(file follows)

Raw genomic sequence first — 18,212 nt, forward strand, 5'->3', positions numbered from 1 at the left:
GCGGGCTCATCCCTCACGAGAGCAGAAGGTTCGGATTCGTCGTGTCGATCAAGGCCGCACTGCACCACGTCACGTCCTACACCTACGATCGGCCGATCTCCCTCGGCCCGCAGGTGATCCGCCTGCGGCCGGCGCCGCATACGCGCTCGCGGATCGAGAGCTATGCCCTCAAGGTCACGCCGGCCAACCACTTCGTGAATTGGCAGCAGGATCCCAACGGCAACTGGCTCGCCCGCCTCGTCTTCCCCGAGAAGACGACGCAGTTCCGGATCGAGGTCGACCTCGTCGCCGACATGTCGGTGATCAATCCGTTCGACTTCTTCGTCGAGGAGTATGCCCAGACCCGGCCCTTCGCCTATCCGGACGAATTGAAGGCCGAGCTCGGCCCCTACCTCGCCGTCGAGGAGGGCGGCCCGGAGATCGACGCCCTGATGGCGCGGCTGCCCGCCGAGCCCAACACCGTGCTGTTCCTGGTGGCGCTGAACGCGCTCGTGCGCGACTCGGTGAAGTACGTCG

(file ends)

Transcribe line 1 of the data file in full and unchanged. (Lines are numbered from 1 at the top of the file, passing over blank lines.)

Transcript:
Raw genomic sequence first — 18,212 nt, forward strand, 5'->3', positions numbered from 1 at the left: